Rolling Stone released a clip from the long-anticipated Jimi Hendrix biopic Jimi: All Is By My Side, which premieres next week at South by Southwest 2014. The movie tells the story of the famous guitarist and singer’s life leading up to fame.
The film, starring Andre 3000, actor and Outkast MC, was written and directed by John Ridley, Oscar-winning screenwriter behind 12 Years a Slave. Production began seven years ago, when Ridley started exploring the track “Sending My Love to Linda,” a song about one of Jimi’s biggest supporters, friend Linda Keith.
The recently released clip features a scene with Hendrix, his manager Chas Chandler (played by Andrew Buckley) and Keith (played by Imogen Poots) hanging out in a restaurant discussing what Hendrix should do next.
“I don’t want to get caught up in those kind of labels, though,” Hendrix (Andre 3000) says in the scene. “I don’t want it to be, ‘Well OK, he’s playing the blues,’ or ‘He’s playing R&B or soul or whatever’.”
While the film is about Hendrix’s life, because of his estate, music by Muddy Waters, the Beatles, the Troggs and other similar artists will be featured in the movie instead. As of right now, the U.S. release date for the film has not yet been announced, but it is due in United Kingdom theaters next August.
the film was elaborately done, though in a tasteful way. Gatsby’s parties were spot on, brought to life the way F. Scott Fitzgerald intended them in his writing. Leonardo DiCaprio played the well-known Jay Gatsby, trying to attract the lovely Daisy Buchanan (Carey Mulligan), the object of his affection that lay just out of his reach.
Tobey MacGuire narrates the film as Nick Carraway, following the novel spot on and acting as messenger between characters. Drama unfolds as Gatsby is reunited with his love, but faces a bump in the road—Tom Buchanan (Joel Edgerton), Daisy’s not so faithful husband who wants her all to himself.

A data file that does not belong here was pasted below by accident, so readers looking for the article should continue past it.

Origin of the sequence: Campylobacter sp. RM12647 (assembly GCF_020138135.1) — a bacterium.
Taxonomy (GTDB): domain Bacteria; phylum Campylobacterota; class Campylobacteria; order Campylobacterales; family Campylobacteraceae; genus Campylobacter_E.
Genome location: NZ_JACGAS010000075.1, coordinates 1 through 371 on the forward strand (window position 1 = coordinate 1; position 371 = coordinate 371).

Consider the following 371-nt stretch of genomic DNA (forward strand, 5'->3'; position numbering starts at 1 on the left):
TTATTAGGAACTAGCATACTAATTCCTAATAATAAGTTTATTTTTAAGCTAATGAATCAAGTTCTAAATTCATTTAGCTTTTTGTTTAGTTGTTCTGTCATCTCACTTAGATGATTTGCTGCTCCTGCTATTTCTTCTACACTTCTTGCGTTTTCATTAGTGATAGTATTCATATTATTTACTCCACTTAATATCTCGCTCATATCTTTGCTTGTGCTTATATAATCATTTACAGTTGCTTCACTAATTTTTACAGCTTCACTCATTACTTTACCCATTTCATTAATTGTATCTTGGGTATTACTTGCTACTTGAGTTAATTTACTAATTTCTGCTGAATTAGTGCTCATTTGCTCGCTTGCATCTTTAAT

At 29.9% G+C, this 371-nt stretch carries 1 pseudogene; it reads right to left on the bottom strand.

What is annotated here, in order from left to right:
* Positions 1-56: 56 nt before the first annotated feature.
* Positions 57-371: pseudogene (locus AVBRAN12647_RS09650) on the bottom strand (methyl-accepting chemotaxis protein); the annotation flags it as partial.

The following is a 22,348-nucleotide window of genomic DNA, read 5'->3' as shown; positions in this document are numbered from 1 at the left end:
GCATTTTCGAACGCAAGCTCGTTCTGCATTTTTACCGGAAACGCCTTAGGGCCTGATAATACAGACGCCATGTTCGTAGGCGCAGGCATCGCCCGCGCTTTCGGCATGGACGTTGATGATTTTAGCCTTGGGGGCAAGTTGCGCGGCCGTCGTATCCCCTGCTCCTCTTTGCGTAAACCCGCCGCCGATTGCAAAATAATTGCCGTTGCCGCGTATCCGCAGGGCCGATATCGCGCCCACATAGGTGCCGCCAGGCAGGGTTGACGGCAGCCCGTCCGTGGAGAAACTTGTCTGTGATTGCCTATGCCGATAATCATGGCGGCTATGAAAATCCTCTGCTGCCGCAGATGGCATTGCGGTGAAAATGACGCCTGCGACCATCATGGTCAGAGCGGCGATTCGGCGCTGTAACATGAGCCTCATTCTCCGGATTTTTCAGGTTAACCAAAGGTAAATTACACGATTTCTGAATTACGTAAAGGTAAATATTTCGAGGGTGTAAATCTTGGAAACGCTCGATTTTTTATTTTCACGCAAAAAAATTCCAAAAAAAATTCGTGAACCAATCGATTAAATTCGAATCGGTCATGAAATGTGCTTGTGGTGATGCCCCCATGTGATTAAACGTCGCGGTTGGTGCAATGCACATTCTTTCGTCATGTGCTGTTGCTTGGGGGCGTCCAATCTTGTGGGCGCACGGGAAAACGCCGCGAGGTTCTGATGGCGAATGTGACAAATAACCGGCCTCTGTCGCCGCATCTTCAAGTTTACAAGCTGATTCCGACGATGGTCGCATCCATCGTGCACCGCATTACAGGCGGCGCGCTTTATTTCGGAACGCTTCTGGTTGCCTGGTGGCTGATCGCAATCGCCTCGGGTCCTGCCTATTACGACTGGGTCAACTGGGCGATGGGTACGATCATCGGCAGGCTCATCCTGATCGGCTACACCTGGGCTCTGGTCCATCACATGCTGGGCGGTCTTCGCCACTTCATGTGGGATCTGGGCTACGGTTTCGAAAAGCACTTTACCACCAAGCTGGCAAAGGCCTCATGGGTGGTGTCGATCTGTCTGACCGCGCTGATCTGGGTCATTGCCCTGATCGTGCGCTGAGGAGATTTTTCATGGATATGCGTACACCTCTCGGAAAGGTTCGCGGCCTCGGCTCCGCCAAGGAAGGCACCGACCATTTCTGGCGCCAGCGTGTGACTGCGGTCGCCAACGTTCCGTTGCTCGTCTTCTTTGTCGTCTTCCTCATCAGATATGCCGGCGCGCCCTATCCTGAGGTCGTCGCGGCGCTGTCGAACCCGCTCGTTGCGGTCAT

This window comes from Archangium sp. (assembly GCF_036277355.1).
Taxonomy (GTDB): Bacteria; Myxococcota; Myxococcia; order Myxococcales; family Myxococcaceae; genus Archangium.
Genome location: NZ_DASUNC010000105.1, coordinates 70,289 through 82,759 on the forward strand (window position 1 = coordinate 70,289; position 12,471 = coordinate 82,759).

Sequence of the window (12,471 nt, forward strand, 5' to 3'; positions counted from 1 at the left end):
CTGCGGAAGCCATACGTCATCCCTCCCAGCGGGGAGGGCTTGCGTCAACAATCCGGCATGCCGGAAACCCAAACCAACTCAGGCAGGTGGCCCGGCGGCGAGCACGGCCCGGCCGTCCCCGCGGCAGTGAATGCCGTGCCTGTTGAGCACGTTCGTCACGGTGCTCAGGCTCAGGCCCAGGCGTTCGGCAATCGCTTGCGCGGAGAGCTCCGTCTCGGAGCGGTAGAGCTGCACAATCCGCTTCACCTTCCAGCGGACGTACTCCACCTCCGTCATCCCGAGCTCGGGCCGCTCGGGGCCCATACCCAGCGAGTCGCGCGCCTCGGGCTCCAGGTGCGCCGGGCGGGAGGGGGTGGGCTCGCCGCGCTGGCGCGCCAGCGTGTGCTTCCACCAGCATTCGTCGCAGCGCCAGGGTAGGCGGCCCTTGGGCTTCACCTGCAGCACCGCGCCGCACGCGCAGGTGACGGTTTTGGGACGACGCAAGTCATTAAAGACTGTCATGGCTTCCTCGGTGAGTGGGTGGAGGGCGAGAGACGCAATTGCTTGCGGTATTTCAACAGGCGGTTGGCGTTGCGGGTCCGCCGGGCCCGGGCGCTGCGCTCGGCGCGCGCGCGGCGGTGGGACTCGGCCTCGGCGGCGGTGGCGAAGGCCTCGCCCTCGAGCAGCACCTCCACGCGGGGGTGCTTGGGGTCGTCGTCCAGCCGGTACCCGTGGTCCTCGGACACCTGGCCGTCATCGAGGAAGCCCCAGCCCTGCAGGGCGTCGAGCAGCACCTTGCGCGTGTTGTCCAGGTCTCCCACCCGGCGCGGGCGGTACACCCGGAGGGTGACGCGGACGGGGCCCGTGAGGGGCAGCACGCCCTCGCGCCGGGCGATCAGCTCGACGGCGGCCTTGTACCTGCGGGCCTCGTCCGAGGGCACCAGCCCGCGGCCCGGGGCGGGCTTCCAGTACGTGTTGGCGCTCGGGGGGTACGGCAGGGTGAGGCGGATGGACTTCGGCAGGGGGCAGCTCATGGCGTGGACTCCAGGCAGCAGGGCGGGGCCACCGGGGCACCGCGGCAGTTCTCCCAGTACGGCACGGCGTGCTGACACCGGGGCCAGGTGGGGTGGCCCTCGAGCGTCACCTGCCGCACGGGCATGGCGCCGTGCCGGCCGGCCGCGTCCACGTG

Through time spent together, Daisy and Gatsby’s love begins to blossom once more through this time of lust and dissolution that was the 20’s, though the ending is an unpleasant tragedy.
The cast in this remake worked, despite skepticism from critics, and was one reason the film was a success. There was great chemistry between DiCaprio, Mullagon, MacGuire and Edgerton.
MacGuire also did well portraying Carraway’s quite and reserved, yet rebelliously guilty personality. Mulligan showed deep emotion as well. The entire cast worked well. From starring to minor roles, there wasn’t a character out of place.
The fashions of the film seemed right out of the roaring 1920s. Men dressed in suits of different shades, and women wore flapper-esque outfits and glittering accessories to match.
Luhrmann’s wife, costume designer Catherine Martin, worked with designerMiuccia Prada to develop more than 40 ensembles for the film, according toVogue. Diamond looks adorning the women of the movie were created as part of an exclusive collection through Tiffany’s.
These elements, in addition to the décor of Gatsby’s home and elaborateness of his parties accurately portrayed the level of decadence.
Similar to Luhrmann’s other movies, the film style in “Gatsby” was very flamboyant and at times seemed all over the place. There were some moments where the audience could easily get distracted, with quick camera movements, and a lot of action in each frame.
Music in the film really drew in a younger crowd. A lot of hip hop music played, often in combination with old jazz for an interesting take on the tunes—bridging old with new. Jay Z, Beyonce, Andre 3000 and Will.I.Am are among artists on the soundtrack, though alternative musicians including Sia, Jack White, Gotye and Florence + The Machine added a different sound.
The track that most stood out in the film, however, had to be Lana Del Rey’s “Young and Beautiful.” The composition was played twice, at very emotional moments, and really depicted the strong feelings between Daisy and Gatsby.
While people had their doubts, “The Great Gatsby” delivered. The film was self-indulgent but an accurate interpretation of the novel. Though at times bordering over the top, the movie was beautiful and well-planned to every last detail.